An emergency vet then realized that Jane had an excessive amount of skin covering her private parts.
Get ready for a very sensitive discussion about a very sensitive area: the vulva.
There are many names for the condition, including:
- Redundant vulvar fold
- Vulvar fold dermatitis
- Hooded vulva
- Infantile vulva
- Recessed vulva
The extra skin fold causes friction and small amounts of trauma to that area. This is uncomfortable or at the very least annoying. It usually causes dogs to lick the area – only making the situation worse.
The excess skin also acts as a pocket that traps urine. Constant moisture, combined with darkness and body heat, is the perfect environment for bacteria to thrive. This can cause infection of the skin itself. The infection then travels up through the urethra and into the bladder. In addition, it can lead to a pretty bad smell.
Medical or conservative treatment can be quite frustrating because it does not address the cause. Antibiotics and cleaning of the area can treat the infection, but relief is usually short-term.
The best treatment is surgery to remove the extra skin around the vulva. The end goal is to provide air to the area.
The reconstructive surgery is called episioplasty or vulvoplasty. The main challenge is to remove exactly the correct amount of skin: not too much and not too little. This makes the surgery an art as much as a science.
Not removing enough skin will lead to similar, albeit decreased signs. Removing too much skin may cause opening of the incision because of excessive pressure along the stitches. Such frustrating complications are avoided with experience. Either an experienced family vet or a board-certified surgeon can perform the procedure.
Before surgery, Jane’s owner said: “I was nervous for Jane because she is so scared of going to the vet. I was concerned that we would do the surgery but she still would have issues with bladder infections and licking.”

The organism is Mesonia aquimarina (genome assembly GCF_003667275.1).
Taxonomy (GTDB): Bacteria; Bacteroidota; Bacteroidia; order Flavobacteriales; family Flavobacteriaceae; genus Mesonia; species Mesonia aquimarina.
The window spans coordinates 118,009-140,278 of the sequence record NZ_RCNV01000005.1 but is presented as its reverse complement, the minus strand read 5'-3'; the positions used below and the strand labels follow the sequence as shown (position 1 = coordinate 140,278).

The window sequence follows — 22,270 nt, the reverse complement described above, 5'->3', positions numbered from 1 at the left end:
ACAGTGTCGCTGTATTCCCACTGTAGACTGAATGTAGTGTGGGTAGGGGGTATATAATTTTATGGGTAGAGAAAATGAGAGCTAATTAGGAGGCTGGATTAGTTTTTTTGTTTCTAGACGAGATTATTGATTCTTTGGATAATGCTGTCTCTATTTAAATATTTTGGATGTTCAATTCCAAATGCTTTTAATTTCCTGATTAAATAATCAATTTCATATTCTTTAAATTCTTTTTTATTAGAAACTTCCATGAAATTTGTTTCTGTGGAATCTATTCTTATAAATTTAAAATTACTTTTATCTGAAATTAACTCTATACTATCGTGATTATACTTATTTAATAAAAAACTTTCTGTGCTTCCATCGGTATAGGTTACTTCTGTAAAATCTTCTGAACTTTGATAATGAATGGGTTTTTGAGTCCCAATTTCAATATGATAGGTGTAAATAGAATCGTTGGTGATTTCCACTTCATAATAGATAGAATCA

Below are before and after pictures – of another patient (I may or may not have forgotten to take pictures of Jane!!!).
In the preop picture, there is so much extra skin that you can’t even see the vulva!
In the postop picture, you can see the skin incision over the vulva, now visible.
Jane did great through surgery and anesthesia. She went home to rest for 3 weeks. She had to wear an E collar (Elizabethan collar or plastic cone) to prevent her from delaying healing by licking the incision.
After surgery, Jane’s owner said: “I felt relieved. She seemed a little sad in her cone, but at that point, I knew she would be fine. She had no issues following the surgery and was back to herself in no time.”
She received pain medications and antibiotics. After 3 weeks, the incision was rechecked to confirm proper healing.
Jane’s owner commented: “Jane is doing amazing, and she healed great.”
Overall, this is a common and frustrating condition. Treatment is typically highly successful with surgery. Overall, most pet owners are very happy with the end result.
Jane’s owner concludes: “Best decision ever. I don’t know how much discomfort and bladder infections we have avoided, but I’m sure it’s a lot. Her incisions healed perfectly, and even our regular vet commented on how nice the incision looked. Jane doesn’t lick herself anymore, and she hasn’t had any bladder infections.”
Phil Zeltzman, DVM, DACVS, CVJ, Fear Free Certified
Classic signs of a bladder infection
Depending on the severity and the pet, signs of urinary tract infections (UTI) can include:
- Urge to urinate or asking to go outside multiple times
- Straining to urinate
- “Accidents” in the house
- Bloody urine
- Smelly urine
- Loss of bladder control (a.k.a. urinary incontinence)